three reasons the porsche carrera cup asia is how you race like a sir
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Three reasons the Porsche Carrera Cup Asia is how you race like a sir

Gentlemen, start your engines… and your adrenaline

Dinesh Appavu Photo

Dinesh Appavu

13 Apr 2018


What’s the one thing we picked up on watching the Porsche Carrera Cup Asia 911s whizz by against the Ferrari Challenge Trofeo race that followed? The 911s were a smidgen faster.

Yes, we know that’s a cheap shot because the Carrera Cup cars are more extensively engineered towards transforming them into proper racing machines while the Ferraris more closely resemble their road-going versions but with the necessary safety additions for a professional racing series because motorsports is dangerous and although going out behind the wheel in a blaze of glory is nice to tell the grandkids about, we rather you wouldn’t; given a choice.

Porsche’s Carrera Cup series was first held in Malaysia as the Porsche Carrera Cup Asia (PCCA) in 2003 and since then it’s unsurprisingly grown by leaps and bounds as the professionalism of the series has attracted gentlemen racers from around the region and beyond to dip their toes in the world of professional racing.

What exactly is a “gentleman racer?” Well it mainly refers to car owners who maintained their cars themselves and amateur drivers who entered racing competitions with their own vehicles; unlike professional drivers hired by car manufacturers.

These days however, it applies to monetary disposition that allows them to throw their hat into the semi-professional racing series whose definition is increasingly blurred by the flurry of semi and professional drivers looking for a seat for the season.

PCCA has grown to be a support race for the Formula One Singapore Grand Prix since 2008 and we were given some time to explore the behind-the-scenes activities that goes into a double PCCA round that goes on during a Formula One weekend at Marina Bay.

Much like all one-make racing series’ the cars are identical with limited adjustments allowed. However, the difference with PCCA is the level of preparation that goes into the car for a truer racing experience.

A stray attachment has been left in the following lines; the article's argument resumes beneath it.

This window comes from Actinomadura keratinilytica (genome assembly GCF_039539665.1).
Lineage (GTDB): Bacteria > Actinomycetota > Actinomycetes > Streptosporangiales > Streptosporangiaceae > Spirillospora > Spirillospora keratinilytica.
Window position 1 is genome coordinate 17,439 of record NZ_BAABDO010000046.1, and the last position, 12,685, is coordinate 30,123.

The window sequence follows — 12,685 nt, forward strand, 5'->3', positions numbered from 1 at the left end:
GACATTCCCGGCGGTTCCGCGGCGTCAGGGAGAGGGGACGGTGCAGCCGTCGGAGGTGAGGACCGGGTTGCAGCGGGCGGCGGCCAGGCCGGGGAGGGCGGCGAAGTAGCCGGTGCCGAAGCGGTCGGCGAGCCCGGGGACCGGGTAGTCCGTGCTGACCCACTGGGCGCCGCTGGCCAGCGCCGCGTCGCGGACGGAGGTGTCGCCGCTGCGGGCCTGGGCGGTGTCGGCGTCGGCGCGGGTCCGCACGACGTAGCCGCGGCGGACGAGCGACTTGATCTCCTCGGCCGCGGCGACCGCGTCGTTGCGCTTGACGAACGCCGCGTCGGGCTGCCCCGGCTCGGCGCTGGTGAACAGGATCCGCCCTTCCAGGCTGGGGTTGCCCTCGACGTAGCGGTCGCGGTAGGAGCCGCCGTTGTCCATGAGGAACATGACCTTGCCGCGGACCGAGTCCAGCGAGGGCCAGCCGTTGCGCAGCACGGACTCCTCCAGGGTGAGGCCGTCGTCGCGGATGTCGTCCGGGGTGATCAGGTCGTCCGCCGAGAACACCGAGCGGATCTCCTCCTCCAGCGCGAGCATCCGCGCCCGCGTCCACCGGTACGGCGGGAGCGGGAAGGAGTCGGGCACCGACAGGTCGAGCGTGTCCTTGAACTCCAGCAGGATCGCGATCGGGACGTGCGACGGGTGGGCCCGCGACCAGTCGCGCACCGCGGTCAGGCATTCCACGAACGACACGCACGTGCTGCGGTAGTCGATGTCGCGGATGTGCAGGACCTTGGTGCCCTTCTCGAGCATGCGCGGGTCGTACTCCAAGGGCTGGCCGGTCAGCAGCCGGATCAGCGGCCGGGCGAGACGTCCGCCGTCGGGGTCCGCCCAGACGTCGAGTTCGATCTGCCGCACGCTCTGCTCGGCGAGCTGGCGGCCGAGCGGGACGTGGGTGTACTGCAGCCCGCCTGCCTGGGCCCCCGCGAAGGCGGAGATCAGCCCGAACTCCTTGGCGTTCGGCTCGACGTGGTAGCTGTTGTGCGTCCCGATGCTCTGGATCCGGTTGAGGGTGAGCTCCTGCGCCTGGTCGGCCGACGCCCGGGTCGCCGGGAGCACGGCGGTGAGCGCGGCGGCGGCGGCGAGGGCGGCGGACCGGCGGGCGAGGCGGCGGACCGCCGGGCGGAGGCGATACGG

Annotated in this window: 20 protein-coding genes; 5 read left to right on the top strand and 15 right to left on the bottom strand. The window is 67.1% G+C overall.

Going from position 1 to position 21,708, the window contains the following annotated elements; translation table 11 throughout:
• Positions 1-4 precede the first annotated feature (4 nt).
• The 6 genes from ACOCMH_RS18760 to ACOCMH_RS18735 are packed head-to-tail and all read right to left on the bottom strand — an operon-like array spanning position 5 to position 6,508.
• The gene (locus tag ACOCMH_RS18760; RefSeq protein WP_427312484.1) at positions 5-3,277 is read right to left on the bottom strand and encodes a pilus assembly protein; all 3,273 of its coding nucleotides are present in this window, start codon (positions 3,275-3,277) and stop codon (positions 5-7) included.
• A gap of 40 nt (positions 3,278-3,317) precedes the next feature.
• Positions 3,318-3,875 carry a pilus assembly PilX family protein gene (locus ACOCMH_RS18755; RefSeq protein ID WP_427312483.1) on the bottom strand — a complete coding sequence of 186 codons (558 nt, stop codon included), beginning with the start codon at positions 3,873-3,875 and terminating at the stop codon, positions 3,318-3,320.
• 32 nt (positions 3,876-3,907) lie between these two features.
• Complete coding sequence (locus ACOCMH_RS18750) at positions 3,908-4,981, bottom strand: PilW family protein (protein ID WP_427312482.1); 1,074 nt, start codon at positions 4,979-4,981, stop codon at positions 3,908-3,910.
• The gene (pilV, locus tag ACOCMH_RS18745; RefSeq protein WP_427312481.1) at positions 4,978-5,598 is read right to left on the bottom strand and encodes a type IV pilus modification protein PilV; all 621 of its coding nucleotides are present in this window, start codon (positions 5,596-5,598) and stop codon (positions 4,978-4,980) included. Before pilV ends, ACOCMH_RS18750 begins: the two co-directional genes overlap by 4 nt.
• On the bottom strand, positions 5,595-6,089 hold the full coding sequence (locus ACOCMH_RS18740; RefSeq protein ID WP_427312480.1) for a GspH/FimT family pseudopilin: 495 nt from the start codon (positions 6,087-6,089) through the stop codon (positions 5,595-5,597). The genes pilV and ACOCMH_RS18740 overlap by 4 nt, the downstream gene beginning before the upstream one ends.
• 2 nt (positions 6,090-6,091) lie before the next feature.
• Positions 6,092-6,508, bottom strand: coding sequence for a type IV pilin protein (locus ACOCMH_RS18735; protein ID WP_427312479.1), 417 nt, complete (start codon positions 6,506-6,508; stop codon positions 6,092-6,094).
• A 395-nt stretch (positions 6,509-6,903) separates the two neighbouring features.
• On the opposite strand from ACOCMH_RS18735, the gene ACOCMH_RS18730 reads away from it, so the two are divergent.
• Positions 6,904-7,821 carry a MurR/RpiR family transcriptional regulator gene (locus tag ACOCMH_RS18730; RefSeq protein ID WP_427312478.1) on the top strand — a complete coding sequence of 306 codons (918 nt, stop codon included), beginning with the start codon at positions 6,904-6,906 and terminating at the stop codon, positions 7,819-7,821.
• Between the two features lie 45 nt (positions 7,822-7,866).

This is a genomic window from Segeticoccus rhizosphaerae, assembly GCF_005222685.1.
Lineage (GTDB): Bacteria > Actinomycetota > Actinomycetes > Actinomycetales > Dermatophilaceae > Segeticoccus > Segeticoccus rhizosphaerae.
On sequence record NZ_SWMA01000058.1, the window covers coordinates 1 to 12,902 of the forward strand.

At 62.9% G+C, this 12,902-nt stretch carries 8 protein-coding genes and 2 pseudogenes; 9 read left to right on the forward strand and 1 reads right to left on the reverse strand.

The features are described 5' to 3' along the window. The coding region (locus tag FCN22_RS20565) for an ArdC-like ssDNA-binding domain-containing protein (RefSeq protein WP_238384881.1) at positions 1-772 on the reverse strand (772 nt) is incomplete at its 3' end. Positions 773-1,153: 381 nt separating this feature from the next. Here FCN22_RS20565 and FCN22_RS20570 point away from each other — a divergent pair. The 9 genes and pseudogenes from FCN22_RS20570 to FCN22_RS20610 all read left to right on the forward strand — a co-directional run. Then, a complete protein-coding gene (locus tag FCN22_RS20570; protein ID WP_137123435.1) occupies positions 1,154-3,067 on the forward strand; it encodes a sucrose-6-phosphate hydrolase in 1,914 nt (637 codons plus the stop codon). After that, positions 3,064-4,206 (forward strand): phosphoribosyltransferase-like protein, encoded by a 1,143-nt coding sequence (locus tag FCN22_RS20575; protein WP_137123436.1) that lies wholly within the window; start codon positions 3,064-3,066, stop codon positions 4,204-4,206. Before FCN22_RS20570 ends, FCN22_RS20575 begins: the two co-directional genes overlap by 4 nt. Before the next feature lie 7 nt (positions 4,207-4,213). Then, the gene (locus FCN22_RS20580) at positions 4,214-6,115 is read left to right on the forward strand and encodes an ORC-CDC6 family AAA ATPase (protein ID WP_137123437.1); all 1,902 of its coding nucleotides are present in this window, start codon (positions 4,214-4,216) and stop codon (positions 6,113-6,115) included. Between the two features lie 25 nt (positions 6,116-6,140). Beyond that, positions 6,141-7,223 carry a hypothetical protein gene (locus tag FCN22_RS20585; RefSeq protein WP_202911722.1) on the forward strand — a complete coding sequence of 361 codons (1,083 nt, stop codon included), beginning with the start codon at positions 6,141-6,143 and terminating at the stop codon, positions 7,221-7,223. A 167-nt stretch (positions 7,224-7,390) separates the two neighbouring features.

The cars are identical Porsche 911 GT3 Cup cars that are based on the 991-model 911 Porsche GT3; essentially the motorsport versions of said base model. Modifications were carried out in the aerodynamic and safety departments to adhere to the requirements.

Under the hood are 3.8-litre boxer-six engines good for 454hp primarily due to the freer-flowing, lightweight exhaust system that lets out some extra ponies for a total of 460hp at 7,500rpm.

Porsche Motorsport played a vital role in the design and development of the car. The six-speed dog-type transmission is their handiwork and delivers power to the race axle with a limited-slip differential via a competition clutch.

For the first time in a Porsche-make racecar, swapping cogs can be done via paddle shifters on the steering wheel; another Porsche Motorsports design. The rest of it I standard motorsports issue with centre-mount wheels and wider Michelin wheels that were stretched by 20mm at the front to 270mm and by 10mm at the rear to 310mm.

Braking is via vented and slotted steel rotors with aluminium six-piston calipers up front and four-piston units the aft.

Safety features include a new roll-cage design, bucket seats and an innovative rescue hatch in the roof for easy access and extraction.

Nonetheless, one-make racing series’ are plentiful but Porsche’s PCCA has managed to stand out above the rest and from just a couple of rounds during a weekend; the Singapore GP this particular time, it’s evident that when it comes to motorsports programmes and supporting efforts, Porsche has gone above and beyond.

So, after a round of rambling, we’re going to share the three things that impressed us during the PCCA round of the Singapore GP in 2017.

1. The Carreras are quicker than the Ferraris

Below the belt perhaps but as a paying, spectating fan of the race this is cardinal in your enjoyment of it. Faster cars do always equal more on-track action and the quality of racing is arguably one of the best you can catch short of the Formula One carnage.

We hate to say it but the Ferrari Challenge Trofeo doesn’t exactly put an emphasis on the “gentlemen’s” bit of the racing series as much as the professionalism exuded during the PCCA.

Support races do unfortunately come across as time-killers but to build up the hype you can’t do any better than the PCCA before a Formula One round.



2. Dogfights

Some classic dogfights are the best that PCCA dishes up. As the saying goes, “ If you ain’t rubbing, you ain’t racing” and this is where they serve up a healthy dose. Wheel-to-wheel racing and some exchanging of paint is all in a day’s work here and the driver’s knowing how t handle themselves is part of the spectacular spectating.

3. Cheering some local heroes

Neil Akash Nandy. Remember the name. He’s a Malaysian that’s been making waves in the PCCA and has dabbled in a plethora of racing series’ within the region.

He’s been behind the wheel of Formula Three cars. Formula Masters China Series, Formula Pilota, JK Racing Asia Series and the Rotax Max Challenge karting series.

The next logical step is tin-top racing and PCCA is the obvious choice to hone his skills.



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